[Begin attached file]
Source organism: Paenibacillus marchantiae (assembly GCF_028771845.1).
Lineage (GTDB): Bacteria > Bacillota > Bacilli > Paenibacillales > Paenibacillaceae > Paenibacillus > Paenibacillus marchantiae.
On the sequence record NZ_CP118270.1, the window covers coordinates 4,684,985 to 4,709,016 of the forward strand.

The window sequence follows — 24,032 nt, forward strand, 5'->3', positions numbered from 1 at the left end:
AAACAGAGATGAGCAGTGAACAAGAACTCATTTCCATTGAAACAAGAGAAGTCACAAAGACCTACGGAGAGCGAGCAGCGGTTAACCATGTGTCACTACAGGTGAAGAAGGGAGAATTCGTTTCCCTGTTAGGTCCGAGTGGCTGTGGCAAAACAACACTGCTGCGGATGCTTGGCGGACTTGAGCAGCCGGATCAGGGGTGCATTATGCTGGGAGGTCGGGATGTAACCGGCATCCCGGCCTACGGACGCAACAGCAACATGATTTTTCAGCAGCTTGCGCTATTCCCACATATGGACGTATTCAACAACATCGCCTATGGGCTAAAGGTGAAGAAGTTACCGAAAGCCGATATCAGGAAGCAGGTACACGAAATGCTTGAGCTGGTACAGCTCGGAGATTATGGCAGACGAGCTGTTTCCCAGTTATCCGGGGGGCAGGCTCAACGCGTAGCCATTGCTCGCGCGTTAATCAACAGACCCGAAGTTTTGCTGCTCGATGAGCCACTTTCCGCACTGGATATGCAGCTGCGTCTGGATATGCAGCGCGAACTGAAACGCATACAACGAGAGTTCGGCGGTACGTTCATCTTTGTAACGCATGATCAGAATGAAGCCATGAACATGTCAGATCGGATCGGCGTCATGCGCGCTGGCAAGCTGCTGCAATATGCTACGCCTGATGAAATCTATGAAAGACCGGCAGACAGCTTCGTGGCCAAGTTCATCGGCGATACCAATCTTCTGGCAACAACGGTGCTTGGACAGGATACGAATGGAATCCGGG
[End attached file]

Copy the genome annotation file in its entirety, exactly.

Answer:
Source organism: Paenibacillus marchantiae (assembly GCF_028771845.1).
Lineage (GTDB): Bacteria > Bacillota > Bacilli > Paenibacillales > Paenibacillaceae > Paenibacillus > Paenibacillus marchantiae.
On the sequence record NZ_CP118270.1, the window covers coordinates 4,684,985 to 4,709,016 of the forward strand.

The window sequence follows — 24,032 nt, forward strand, 5'->3', positions numbered from 1 at the left end:
AAACAGAGATGAGCAGTGAACAAGAACTCATTTCCATTGAAACAAGAGAAGTCACAAAGACCTACGGAGAGCGAGCAGCGGTTAACCATGTGTCACTACAGGTGAAGAAGGGAGAATTCGTTTCCCTGTTAGGTCCGAGTGGCTGTGGCAAAACAACACTGCTGCGGATGCTTGGCGGACTTGAGCAGCCGGATCAGGGGTGCATTATGCTGGGAGGTCGGGATGTAACCGGCATCCCGGCCTACGGACGCAACAGCAACATGATTTTTCAGCAGCTTGCGCTATTCCCACATATGGACGTATTCAACAACATCGCCTATGGGCTAAAGGTGAAGAAGTTACCGAAAGCCGATATCAGGAAGCAGGTACACGAAATGCTTGAGCTGGTACAGCTCGGAGATTATGGCAGACGAGCTGTTTCCCAGTTATCCGGGGGGCAGGCTCAACGCGTAGCCATTGCTCGCGCGTTAATCAACAGACCCGAAGTTTTGCTGCTCGATGAGCCACTTTCCGCACTGGATATGCAGCTGCGTCTGGATATGCAGCGCGAACTGAAACGCATACAACGAGAGTTCGGCGGTACGTTCATCTTTGTAACGCATGATCAGAATGAAGCCATGAACATGTCAGATCGGATCGGCGTCATGCGCGCTGGCAAGCTGCTGCAATATGCTACGCCTGATGAAATCTATGAAAGACCGGCAGACAGCTTCGTGGCCAAGTTCATCGGCGATACCAATCTTCTGGCAACAACGGTGCTTGGACAGGATACGAATGGAATCCGGG